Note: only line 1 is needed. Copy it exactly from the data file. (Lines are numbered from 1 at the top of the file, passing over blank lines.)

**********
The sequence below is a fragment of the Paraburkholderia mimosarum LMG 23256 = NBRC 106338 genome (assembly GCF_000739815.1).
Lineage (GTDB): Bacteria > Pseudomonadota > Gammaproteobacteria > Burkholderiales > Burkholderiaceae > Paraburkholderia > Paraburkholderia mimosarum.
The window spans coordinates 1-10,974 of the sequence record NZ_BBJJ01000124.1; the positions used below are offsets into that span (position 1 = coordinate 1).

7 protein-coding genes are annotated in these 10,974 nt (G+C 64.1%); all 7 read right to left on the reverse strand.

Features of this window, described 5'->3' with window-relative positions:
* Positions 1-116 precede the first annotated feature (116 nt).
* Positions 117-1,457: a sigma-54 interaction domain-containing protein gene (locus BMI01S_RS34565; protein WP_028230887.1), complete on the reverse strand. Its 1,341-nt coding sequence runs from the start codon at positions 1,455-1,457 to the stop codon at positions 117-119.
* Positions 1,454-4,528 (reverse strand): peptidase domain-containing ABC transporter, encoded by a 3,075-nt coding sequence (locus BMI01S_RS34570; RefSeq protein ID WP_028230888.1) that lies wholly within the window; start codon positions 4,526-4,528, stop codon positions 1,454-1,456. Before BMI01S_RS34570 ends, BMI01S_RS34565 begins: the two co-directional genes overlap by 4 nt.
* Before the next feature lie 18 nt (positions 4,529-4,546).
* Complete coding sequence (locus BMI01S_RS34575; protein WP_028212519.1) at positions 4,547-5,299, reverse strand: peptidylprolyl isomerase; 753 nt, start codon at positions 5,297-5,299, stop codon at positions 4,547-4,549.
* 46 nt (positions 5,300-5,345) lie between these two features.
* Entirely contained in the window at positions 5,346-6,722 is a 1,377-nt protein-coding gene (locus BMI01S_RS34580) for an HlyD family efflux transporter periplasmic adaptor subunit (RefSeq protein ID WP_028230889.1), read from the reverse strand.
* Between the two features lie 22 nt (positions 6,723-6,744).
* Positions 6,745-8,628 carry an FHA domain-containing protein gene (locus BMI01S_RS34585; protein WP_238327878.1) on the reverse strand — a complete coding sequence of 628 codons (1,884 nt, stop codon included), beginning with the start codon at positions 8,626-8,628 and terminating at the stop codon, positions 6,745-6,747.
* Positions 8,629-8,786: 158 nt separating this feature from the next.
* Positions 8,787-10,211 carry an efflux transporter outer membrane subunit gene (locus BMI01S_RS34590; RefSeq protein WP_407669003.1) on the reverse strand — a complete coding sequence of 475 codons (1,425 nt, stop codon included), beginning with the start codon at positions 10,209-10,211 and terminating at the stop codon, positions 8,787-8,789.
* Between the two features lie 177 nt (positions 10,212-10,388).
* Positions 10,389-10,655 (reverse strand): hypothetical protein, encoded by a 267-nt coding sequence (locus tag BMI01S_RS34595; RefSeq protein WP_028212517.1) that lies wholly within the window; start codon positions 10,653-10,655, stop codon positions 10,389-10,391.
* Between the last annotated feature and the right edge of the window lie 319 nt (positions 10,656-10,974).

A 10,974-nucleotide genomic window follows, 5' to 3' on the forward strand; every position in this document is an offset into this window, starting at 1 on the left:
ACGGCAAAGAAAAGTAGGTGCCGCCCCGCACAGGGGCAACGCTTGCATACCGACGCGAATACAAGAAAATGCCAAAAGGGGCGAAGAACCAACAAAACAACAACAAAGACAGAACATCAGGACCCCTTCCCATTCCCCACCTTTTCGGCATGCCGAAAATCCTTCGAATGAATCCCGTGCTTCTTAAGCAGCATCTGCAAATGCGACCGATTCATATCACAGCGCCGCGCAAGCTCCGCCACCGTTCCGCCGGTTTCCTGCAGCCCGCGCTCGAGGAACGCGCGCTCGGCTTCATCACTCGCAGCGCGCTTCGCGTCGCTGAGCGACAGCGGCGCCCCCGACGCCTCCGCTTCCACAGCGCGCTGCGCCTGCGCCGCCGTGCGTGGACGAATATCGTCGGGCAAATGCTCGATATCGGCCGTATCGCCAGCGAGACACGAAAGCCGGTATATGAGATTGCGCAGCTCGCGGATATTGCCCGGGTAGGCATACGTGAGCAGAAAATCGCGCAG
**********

The sequence below is a fragment of the Paraburkholderia mimosarum LMG 23256 = NBRC 106338 genome (assembly GCF_000739815.1).